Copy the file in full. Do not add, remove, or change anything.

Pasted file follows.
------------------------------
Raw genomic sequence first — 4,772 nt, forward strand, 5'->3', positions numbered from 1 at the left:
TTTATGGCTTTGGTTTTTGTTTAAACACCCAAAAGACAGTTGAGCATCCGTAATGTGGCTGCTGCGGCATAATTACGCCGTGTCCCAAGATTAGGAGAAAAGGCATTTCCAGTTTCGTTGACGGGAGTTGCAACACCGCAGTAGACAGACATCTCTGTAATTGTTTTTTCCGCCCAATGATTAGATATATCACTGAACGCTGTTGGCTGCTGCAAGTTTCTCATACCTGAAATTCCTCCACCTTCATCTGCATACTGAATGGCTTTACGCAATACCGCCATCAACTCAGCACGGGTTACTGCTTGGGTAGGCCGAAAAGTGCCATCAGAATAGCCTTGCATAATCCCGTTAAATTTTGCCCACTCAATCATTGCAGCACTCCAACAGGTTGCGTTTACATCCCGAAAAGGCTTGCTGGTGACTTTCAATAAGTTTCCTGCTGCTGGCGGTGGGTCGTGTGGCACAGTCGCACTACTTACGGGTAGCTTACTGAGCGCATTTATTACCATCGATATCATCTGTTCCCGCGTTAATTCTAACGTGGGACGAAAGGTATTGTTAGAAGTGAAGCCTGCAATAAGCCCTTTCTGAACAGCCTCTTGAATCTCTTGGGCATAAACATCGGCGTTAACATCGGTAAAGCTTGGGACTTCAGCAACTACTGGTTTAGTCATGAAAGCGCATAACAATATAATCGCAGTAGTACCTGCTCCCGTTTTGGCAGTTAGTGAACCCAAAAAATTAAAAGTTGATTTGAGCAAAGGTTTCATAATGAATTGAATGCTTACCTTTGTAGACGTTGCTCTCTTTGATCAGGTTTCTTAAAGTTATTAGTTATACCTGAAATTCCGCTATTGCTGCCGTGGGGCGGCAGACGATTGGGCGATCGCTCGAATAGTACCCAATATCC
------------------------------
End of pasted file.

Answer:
Raw genomic sequence first — 4,772 nt, forward strand, 5'->3', positions numbered from 1 at the left:
TTTATGGCTTTGGTTTTTGTTTAAACACCCAAAAGACAGTTGAGCATCCGTAATGTGGCTGCTGCGGCATAATTACGCCGTGTCCCAAGATTAGGAGAAAAGGCATTTCCAGTTTCGTTGACGGGAGTTGCAACACCGCAGTAGACAGACATCTCTGTAATTGTTTTTTCCGCCCAATGATTAGATATATCACTGAACGCTGTTGGCTGCTGCAAGTTTCTCATACCTGAAATTCCTCCACCTTCATCTGCATACTGAATGGCTTTACGCAATACCGCCATCAACTCAGCACGGGTTACTGCTTGGGTAGGCCGAAAAGTGCCATCAGAATAGCCTTGCATAATCCCGTTAAATTTTGCCCACTCAATCATTGCAGCACTCCAACAGGTTGCGTTTACATCCCGAAAAGGCTTGCTGGTGACTTTCAATAAGTTTCCTGCTGCTGGCGGTGGGTCGTGTGGCACAGTCGCACTACTTACGGGTAGCTTACTGAGCGCATTTATTACCATCGATATCATCTGTTCCCGCGTTAATTCTAACGTGGGACGAAAGGTATTGTTAGAAGTGAAGCCTGCAATAAGCCCTTTCTGAACAGCCTCTTGAATCTCTTGGGCATAAACATCGGCGTTAACATCGGTAAAGCTTGGGACTTCAGCAACTACTGGTTTAGTCATGAAAGCGCATAACAATATAATCGCAGTAGTACCTGCTCCCGTTTTGGCAGTTAGTGAACCCAAAAAATTAAAAGTTGATTTGAGCAAAGGTTTCATAATGAATTGAATGCTTACCTTTGTAGACGTTGCTCTCTTTGATCAGGTTTCTTAAAGTTATTAGTTATACCTGAAATTCCGCTATTGCTGCCGTGGGGCGGCAGACGATTGGGCGATCGCTCGAATAGTACCCAATATCC